So, as you reflect upon your own habits and structures, ponder if there’s anything you can’t let go of. Is some behavior of yours maladaptive, or is it hurting you in some way? If the answers to those questions are yes, then seeking help is worth the cost. Go to Anonymous groups, yes. They’re proven effective for a majority of addicts. But strongly consider seeking professional help, too. Addiction is, of course, notoriously adhesive. You may need deeper digging into your past and lifestyle in order to unlock recovery.

3.) You’re withdrawing from your daily life.

This is a common symptom of depression, but it’s also a result of plenty of mental illnesses (for me, doing so was largely OCD related, with a hint of depression). Depressed people notoriously drop activities that are meaningful to them, and push away people they once felt close to. It’s a self sufficient spiral of daily destruction that breeds desperation and loneliness. It’s a major red flag.

People who are of sound mind remain in activities that bring them joy or other benefits, and quit activities that do neither for them. When I quit soccer, violin, basketball, theater, singing, and debate, each withdrawal was a red flag that I was spiraling. I put no practice and time in, and eventually left every activity behind, instead seeking refuge under my duvet, which shielded me from every neon fear that greeted me where the light touched. I didn’t text or seek the company of my friends and I lost contact with many of them.

Healthier me, maintaining close relationships and not withdrawing!

Inexplicably losing interest in people and things once cherished is a classic sign of illness, and when there is illness, a doctor is almost always needed to diagnose and treat. The therapist may simply refer you to a doctor who can prescribe medication, but there may also be deeper reasons for the depression and/or withdrawal that should be reviewed.

4.) You have difficulty maintaining relationships.

This symptom is slightly different from the previous, in that you may be trying to have relationships with people, but they almost always fade away or, most commonly in a maladaptive dynamic, crash and burn. There are a few common reasons for this.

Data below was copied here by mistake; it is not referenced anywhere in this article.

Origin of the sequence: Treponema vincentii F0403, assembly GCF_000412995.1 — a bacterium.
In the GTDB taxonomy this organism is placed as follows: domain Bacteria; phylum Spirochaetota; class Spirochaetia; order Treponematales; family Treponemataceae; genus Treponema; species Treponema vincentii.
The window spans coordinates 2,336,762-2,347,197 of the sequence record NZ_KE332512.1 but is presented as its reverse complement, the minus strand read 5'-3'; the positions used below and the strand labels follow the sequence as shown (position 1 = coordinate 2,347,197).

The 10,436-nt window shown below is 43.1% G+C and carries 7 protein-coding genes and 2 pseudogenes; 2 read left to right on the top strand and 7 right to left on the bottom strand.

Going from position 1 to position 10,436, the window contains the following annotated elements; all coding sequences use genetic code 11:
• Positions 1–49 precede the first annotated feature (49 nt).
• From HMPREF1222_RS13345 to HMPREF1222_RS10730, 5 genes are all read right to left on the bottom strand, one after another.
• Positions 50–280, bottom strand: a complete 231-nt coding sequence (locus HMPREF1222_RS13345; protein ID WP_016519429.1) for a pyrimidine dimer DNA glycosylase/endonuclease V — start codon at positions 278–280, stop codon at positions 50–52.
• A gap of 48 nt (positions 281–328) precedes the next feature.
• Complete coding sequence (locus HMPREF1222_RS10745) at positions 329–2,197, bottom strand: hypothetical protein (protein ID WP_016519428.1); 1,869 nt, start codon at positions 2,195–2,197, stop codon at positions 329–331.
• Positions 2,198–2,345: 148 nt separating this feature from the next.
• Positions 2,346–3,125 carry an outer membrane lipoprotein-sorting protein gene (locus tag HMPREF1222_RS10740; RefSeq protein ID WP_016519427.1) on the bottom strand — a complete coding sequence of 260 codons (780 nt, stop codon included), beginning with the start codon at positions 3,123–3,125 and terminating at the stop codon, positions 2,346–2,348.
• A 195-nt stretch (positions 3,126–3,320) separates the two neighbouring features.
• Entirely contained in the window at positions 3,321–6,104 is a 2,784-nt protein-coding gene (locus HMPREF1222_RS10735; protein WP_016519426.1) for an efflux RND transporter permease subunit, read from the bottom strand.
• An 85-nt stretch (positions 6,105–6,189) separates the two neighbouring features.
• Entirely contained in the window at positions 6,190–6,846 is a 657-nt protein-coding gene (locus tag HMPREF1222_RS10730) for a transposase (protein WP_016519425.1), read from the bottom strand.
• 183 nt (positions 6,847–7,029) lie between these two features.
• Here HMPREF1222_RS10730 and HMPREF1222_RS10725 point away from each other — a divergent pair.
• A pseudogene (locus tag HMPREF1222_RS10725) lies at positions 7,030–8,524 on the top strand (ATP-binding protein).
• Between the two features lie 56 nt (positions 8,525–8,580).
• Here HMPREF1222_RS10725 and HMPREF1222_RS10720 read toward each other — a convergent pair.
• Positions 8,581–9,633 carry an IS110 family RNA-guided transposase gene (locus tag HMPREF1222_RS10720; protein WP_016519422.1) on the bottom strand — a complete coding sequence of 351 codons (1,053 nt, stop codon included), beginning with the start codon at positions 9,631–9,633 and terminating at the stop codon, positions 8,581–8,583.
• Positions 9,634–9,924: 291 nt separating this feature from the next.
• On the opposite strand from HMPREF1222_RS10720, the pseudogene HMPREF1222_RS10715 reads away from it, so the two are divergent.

Perhaps the most common is a personality disorder. All of the major personality disorders– Borderline, Antisocial, Histrionic, Narcissistic, etc- are characterized in part by unstable, unsustainable relationships. Each is of this nature for different reasons, but the bottom line is that the sufferer attempts to create bonds with people and finds themselves unable to do so, or unable to do so sustainably, much of the time.

Personality disorders can be difficult to treat, but they almost always respond well to a form of psychotherapy. In particular, DBT and Mentalization therapies have been proven effective in treating personality disorders.

If your relationships, whether familial, friendly, or romantic, are characterized by instability and intensity, seemingly crashing and burning more often than not, something disordered is likely happening and you should almost certainly seek treatment of some sort, no matter the cost. There is much self exploration that can be done to help manage personality disorders, but it’s intense and should be done with educated guidance that only a psychotherapist could provide.

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These are just a sampling of reasons why folks should seek professional guidance. Anyone would benefit from therapy if they have the funds to do so. In the above cases, whatever the funds are would almost certainly be worth it. I’d encourage you, if you meet any of the above criteria, to research therapists in your area, their rates, and your insurance coverage. Therapy has the proven potential to turn your life around.